Parks and natural areas are a valuable asset in the effort to promote and improve public health. A large body of evidence correlates time spent outdoors with improved physical and mental health. Access to the outdoors has been especially treasured during a pandemic in which many of us have had to deal with health and economic stress. The benefits of that access are so clear that, even in this time of social distancing, the CDC (Centers for Disease Control and Prevention) is underscoring the importance of outdoor activity:

“Staying physically active is one of the best ways to keep your mind and body healthy. In many areas, people can visit parks, trails, and open spaces as a way to relieve stress, get some fresh air and vitamin D, stay active, and safely connect with others.”

Madera Canyon, Arizona © Rex Vogel, all rights reserved

During a time of national stress such as the COVID-19 pandemic, or just in everyday life, we need to access parks and take a healthy walk, clear our heads, or simply enjoy the serenity of a forest, marsh, or lake.

Take a look at some of these amazing parks and natural areas and don’t forget to bring your sense of adventure—and your hiking boots.

Painted Canyon, Theodore Roosevelt National Park © Rex Vogel, all rights reserved

Painted Canyon, North Dakota

Located in the South Unit of Theodore Roosevelt National Park, Painted Canyon is one of the most photographed areas in North Dakota. Painted Canyon Overlook affords views of the Canyon, and a one-mile walking trail dips down below the rim to offer views of the unique strata.

Francis Beider Forest © Rex Vogel, all rights reserved

Francis Beidler Forest, South Carolina

The National Audubon Society’s Francis Beidler Forest in Four Holes Swamp contains within its 18,000+ acres the largest remaining stand of virgin Bald Cypress/Tupelo Gum swamp forest left anywhere in the world. One thousand year-old trees and native wildlife abound in this pristine sanctuary that has been untouched for millennia. A 1.75 mile self-guided boardwalk trail (handicapped accessible) allows visitors the opportunity to safely venture deep into the heart of the swamp…to see it the way nature intended!

Madera Canyon © Rex Vogel, all rights reserved

Madera Canyon, Arizona

Madera Canyon, found just twenty-five miles southeast of Tucson is a hiker’s paradise. This natural area is nestled in the northwest section of the Santa Rita Mountains between Mount Hopkins and Mount Wrightson. Madera Canyon has campsites, picnic areas, and several hiking trails. Climbing towards the top, the mountain vegetation ranges from grassland, palo verde bushes, mesquite trees, and saguaro cactus to Ponderosa pine and Douglas fir. At 9,453 feet, Mount Wrightson is the highest mountain in the area.

Custer State Park © Rex Vogel, all rights reserved

Custer State Park, South Dakota

Located in the Black Hills, Custer State Park is one of South Dakota’s biggest outdoor wonderlands. With 71,000 acres to explore, you’ll never run out of things to see and do. There’s biking, boating, canoeing, fishing, hiking, horseback riding, rock climbing, wildlife watching, and swimming. There are nine scenic campgrounds available throughout the park.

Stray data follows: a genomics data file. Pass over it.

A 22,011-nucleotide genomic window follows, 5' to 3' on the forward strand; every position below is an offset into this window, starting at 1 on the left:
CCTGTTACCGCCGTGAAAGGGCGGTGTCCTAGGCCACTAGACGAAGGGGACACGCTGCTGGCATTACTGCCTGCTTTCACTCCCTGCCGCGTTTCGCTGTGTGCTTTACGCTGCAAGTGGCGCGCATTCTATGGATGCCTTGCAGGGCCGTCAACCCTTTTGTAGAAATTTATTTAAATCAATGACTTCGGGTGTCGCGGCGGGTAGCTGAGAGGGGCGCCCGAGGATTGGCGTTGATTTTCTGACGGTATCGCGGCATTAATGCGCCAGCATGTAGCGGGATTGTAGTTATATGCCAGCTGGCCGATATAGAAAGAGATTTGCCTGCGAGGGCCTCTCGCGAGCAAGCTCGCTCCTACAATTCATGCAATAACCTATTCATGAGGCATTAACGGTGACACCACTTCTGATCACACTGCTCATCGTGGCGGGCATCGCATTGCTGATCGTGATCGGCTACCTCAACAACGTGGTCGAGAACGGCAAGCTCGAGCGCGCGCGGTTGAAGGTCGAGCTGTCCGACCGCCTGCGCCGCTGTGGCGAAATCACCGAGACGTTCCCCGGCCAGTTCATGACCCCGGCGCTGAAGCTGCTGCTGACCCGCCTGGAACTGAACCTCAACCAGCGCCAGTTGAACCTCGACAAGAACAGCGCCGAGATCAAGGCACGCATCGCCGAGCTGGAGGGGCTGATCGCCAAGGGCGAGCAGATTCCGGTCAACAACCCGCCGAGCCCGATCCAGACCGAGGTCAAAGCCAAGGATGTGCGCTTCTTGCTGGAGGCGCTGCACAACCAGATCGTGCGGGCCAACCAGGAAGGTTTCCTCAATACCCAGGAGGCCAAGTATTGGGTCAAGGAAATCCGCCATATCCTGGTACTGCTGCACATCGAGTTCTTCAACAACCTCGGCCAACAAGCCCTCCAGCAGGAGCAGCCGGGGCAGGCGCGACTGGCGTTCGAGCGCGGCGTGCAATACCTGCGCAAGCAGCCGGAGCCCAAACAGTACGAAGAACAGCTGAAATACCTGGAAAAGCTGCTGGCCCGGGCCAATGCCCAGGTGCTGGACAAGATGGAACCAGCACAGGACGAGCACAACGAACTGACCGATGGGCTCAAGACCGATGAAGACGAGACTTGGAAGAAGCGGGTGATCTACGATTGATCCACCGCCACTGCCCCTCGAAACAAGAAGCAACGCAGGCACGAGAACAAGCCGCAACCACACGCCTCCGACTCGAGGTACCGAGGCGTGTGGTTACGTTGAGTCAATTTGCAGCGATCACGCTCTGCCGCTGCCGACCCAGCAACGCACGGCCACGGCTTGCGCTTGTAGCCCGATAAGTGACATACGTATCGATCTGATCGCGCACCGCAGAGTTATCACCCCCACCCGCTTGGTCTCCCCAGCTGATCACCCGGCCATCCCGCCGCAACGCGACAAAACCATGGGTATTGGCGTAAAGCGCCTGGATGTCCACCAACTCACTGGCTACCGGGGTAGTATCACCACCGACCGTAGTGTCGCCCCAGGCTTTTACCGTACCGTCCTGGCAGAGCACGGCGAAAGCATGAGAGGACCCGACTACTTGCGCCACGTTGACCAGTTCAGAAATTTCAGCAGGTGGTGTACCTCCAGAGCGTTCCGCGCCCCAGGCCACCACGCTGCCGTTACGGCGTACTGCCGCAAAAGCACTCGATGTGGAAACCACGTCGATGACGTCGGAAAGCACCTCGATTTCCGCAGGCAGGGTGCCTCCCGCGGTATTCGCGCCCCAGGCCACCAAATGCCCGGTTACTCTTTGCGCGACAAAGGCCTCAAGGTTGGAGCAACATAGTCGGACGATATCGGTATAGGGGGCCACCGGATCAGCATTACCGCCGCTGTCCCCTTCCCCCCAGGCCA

Bernheim Forest © Rex Vogel, all rights reserved

Bernheim Arboretum and Research Forest, Kentucky

Are you looking to connect with nature? Bernheim is the place to do it. With over 15,000 acres of land, there is an adventure waiting for everyone, no matter what your interest. The largest protected natural area in Kentucky, Bernheim contains a 600-acre arboretum with over 8,000 unique varieties of trees. Over 40 miles of trails with varying degrees of ease and difficulty weave their way through the forest at Bernheim.

Grand Staircase-Escalante National Monument © Rex Vogel, all rights reserved

Grand Staircase-Escalante National Monument, Utah

Grand Staircase-Escalante National Monument is a huge area consisting of multicolored sandstone cliffs, plateaus, mesas, buttes, pinnacles, and canyons. It is divided into three distinct sections: the Grand Staircase, the Kaiparowits Plateau, and the Canyons of the Escalante. This is a huge area consisting of a maze of sandstone cliffs, canyons, and plateaus.

Longfellow-Evangeline State Historic Park © Rex Vogel, all rights reserved

Longfellow-Evangeline State Historic Site, Louisiana

A reproduction Acadian Farmstead is situated along the bank of Bayou Teche. The Farmstead is an example of how a typical single-family farm would have appeared around 1800. The site includes the family home with an outdoor kitchen and bread oven, slave quarters, and a barn. In the pasture located adjacent to the barn, there are cattle typical of those raised by the Creoles and Acadians at that time.

Lackawanna State Park © Rex Vogel, all rights reserved

Lackawanna State Park, Pennsylvania

The 1,445-acre Lackawanna State Park is in northeastern Pennsylvania, ten miles north of Scranton. The centerpiece of the park, the 198-acre Lackawanna Lake, is surrounded by picnic areas and multi-use trails winding through forest. Boating, camping, fishing, mountain biking, and swimming are popular recreation activities.

Bosque del Apache National Wildlife Refuge © Rex Vogel, all rights reserved

Bosque del Apache National Wildlife Refuge, New Mexico

The Refuge is 57,331 acres along the Rio Grande near Socorro, located at the northern edge of the Chihuahuan desert. The heart of the Refuge is about 12,900 acres of moist bottomlands—3,800 acres are active floodplain of the Rio Grande and 9,100 acres are areas where water is diverted to create extensive wetlands, farmlands, and riparian forests.

Lassen Volcanic National Park © Rex Vogel, all rights reserved

Lassen Volcanic National Park, California

One of the least visited parks in the national park system, Lassen Volcanic preserves the volcanic legacy of Lassen Peak, the southernmost volcano in the Cascade Range, and its long-eroded Mount Tehama. Evidence of the burning hot spot below Lassen is abundant with several geysers, boiling pools, steam vents, and boiling pools to visit. Beyond the geothermal activity, Lassen is a beautiful alpine environment with plenty of adventures to offer.

Worth Pondering…

Look deep into nature, and then you will understand everything better.

—Albert Einstein